After completing the aorta ultrasound course, participants should be able to: identify the anatomical structures visualized during the aorta examination, recognize the various types of abdominal aortic aneurysms and perform their associated measurements, and determine the preferred transducer to perform the aorta exam.
The following point-of-care ultrasound courses are recommended for you based on what we know about your interests. You can follow the suggested curriculum, or explore other materials at your own pace. To view other available courses, click the courses button at the top of this page.
- All Courses
- Anesthesia (Regional)
- Anesthesiology (Cardiac)
- Cath Lab
- EMED (Pediatrics)
- EMS/Air Med
- ICU (Pediatric)
- Internal Medicine
- Interv Rad
- Medical Education
- Osteopathic Medicine
- Pain Mgmt (Anesthesia)
- Pain Mgmt (Physiatry)
- Physical Med & Rehab
- Physical Therapy
- Sports Medicine
- Surgery (Breast - ASC)
- Surgery (General)
- Vascular Lab
- Vascular Surgery
- VET (EQUINE)
- VET (SMALL ANIMAL)
The axillary block is a plexus block at the terminal branches of the brachial plexus, designed to anesthetize the major motor and sensory nerves in the distal arm, elbow, wrist, forearm, hand, and fingers. Course participants will learn the anatomy of the axillary vessels and musculocutaneous nerve and the technique for performing an axillary nerve block.
How do you angle the transducer to get a parasternal long axis view of the heart in the Emergency Department? Which kind of transducer should you use? How is the cardiology orientation different? And how, exactly, do you measure fluid responsiveness using the Inferior Vena Cava (IVC)?
Cardiac 1 introduces these questions (and answers!), and much more. Develop an understanding of how emergency medicine and cardiology applications differ, and test your knowledge of different views of the heart.
Central Line placement is one of the most common hospital procedures, and yet it is not without risk. Ultrasound-guided Central Venous Catheter (CVC) placement reduces some of the more severe risks, such as pneumothoraces and CLABSI. Learn the procedures, techniques, and best practices associated with placing a central line under ultrasound guidance while minimizing risks of iatrogenic complications.
Point-of-care ultrasound is a powerful tool in evaluating a patient for Deep Vein Thrombosis (DVT). This course describes the simplified protocol of assessing the common femoral and popliteal veins for DVT, a method that is well-accepted when used in conjunction with clinical assessments for ruling in/out DVT.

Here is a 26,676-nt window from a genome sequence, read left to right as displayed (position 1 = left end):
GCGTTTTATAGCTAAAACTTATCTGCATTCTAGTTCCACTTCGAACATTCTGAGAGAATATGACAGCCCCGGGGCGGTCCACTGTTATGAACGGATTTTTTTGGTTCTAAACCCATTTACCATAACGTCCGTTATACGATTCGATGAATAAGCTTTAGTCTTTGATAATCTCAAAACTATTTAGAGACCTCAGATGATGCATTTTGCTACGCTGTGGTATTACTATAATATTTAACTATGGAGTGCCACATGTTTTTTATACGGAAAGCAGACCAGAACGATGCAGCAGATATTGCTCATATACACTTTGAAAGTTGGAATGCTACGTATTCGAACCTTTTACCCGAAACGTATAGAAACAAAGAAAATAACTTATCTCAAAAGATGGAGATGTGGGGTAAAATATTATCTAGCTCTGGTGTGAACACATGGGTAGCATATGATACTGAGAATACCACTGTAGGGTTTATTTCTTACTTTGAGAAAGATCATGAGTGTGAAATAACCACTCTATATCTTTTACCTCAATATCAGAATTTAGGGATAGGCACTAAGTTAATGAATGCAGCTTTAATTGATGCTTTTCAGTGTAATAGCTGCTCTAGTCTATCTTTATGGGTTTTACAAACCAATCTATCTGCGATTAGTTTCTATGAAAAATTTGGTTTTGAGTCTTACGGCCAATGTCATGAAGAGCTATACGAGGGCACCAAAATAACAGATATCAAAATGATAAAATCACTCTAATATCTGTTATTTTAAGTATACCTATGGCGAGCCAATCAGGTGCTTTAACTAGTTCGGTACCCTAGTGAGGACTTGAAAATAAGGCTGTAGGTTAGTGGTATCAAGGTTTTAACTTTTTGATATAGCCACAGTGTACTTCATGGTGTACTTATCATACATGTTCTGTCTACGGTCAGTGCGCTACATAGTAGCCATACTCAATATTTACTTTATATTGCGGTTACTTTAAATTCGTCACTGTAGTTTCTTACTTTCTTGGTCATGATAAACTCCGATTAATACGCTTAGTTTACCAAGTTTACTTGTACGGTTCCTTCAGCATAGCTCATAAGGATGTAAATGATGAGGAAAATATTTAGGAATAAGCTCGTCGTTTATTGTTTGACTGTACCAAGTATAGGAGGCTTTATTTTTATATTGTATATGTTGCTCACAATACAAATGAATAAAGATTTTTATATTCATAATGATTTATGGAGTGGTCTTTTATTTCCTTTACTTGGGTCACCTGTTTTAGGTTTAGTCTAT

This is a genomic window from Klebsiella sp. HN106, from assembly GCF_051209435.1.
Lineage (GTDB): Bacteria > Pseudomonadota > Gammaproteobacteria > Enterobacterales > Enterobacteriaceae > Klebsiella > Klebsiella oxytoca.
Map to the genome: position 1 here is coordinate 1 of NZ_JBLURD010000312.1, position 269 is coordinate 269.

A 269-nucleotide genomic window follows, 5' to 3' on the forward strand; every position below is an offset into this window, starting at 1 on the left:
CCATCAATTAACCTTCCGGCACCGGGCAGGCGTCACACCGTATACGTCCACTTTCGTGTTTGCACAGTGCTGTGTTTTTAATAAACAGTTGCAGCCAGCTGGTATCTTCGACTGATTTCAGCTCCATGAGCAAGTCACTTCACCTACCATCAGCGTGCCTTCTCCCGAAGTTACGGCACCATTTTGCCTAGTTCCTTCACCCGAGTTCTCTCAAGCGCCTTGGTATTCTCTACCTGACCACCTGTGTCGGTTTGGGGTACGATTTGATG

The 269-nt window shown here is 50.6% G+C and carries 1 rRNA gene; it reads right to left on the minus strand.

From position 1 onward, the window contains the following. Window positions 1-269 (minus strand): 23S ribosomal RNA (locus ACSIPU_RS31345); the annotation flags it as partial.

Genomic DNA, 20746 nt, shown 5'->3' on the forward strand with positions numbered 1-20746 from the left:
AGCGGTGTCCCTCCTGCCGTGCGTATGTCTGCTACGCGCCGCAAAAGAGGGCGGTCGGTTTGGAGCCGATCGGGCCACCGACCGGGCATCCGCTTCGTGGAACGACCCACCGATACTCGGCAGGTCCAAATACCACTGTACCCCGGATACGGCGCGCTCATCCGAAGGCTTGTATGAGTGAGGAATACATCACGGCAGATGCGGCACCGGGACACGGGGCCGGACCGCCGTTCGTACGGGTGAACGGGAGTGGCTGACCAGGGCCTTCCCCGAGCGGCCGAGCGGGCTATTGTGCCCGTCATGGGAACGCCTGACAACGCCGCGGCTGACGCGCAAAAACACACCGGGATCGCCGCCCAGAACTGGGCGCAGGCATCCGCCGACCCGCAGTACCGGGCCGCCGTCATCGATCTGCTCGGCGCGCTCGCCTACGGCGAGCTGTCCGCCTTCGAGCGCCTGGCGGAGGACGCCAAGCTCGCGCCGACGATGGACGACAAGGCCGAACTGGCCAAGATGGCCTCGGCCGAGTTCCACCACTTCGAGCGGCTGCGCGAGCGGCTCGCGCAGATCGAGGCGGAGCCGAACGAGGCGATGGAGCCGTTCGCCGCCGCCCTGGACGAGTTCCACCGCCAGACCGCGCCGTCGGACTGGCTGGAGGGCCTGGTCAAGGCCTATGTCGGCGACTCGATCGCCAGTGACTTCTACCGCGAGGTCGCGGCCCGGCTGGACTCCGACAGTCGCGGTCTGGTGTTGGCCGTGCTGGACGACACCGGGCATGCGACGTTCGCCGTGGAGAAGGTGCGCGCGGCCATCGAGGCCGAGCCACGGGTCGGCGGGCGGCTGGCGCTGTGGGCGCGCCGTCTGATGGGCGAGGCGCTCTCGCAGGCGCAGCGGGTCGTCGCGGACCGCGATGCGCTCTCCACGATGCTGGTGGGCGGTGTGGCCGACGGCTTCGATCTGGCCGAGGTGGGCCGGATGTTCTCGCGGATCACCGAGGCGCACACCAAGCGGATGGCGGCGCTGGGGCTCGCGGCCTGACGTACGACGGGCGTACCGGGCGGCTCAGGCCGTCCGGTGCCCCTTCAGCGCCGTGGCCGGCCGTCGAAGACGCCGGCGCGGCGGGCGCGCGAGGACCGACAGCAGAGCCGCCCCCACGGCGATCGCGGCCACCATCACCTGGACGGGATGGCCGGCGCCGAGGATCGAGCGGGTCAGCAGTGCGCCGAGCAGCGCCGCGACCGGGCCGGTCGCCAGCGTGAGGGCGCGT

This valuable exam assesses the trauma patient for internal free fluid collection in the thorax and abdomen. Course participants will learn to identify the internal anatomy seen during the eFAST examination on ultrasound. In addition, students must be able to recognize abnormalities commonly encountered during an eFAST exam, and determine the appropriate transducer for different patient body types.
Learn how to avoid common pitfalls by perfecting identification of surrounding anatomical structures, such as the femoral vessels and lymphatic tissues. Understand correct transducer positioning for optimal needle visualization and how to determine sufficient anesthetic spread.
The gallbladder is not a fixed organ. Learn the best anatomical landmarks to help you locate and correctly identify the gallbladder and assess for cholecystitis and/or cholelithiasis. Differentiate between hepatic and portal veins and other vessels like ducts and arteries, and learn to spot the symptoms of gallbladder pathology, such as pericholecystic fluid, enlarged bile duct and gallbladder walls, and gallstones.
This course is designed for medical professionals utilizing point-of-care ultrasound who want to build on their hip injection skills. Learn best practices for proximal hamstring, pubic symphysis, and sacroiliac (out of plane technique) injections. Develop an understanding of which surrounding sensitive anatomy to avoid.
Develop a basic understanding of how to position the body for optimal needle insertion during an infraclavicular brachial plexus nerve block. Determine ideal ultrasound depth settings, identify the lateral, medial, posterior cords of the infraclavicular nerve using lateral movement of the transducer, and learn how to position and view the analgesia insertion on ultrasound.
The Interscalene Nerve Block course is designed for medical professionals utilizing point-of-care ultrasound who want to improve accuracy of nerve blocks using ultrasound guidance. This course covers patient positioning, transducer angling, identification of important vasculature, the location and appearance of the brachial plexus nerves, and the effective position of the needle for analgesic injection.
Lung ultrasound is a new and exciting frontier for point-of-care imaging. Recently, studies have shown that air, once considered a hindering artifact on ultrasound scans, can be used to identify specific lung pathologies, like pneumonia. This course reviews lung ultrasound as it relates to the point-of-care market.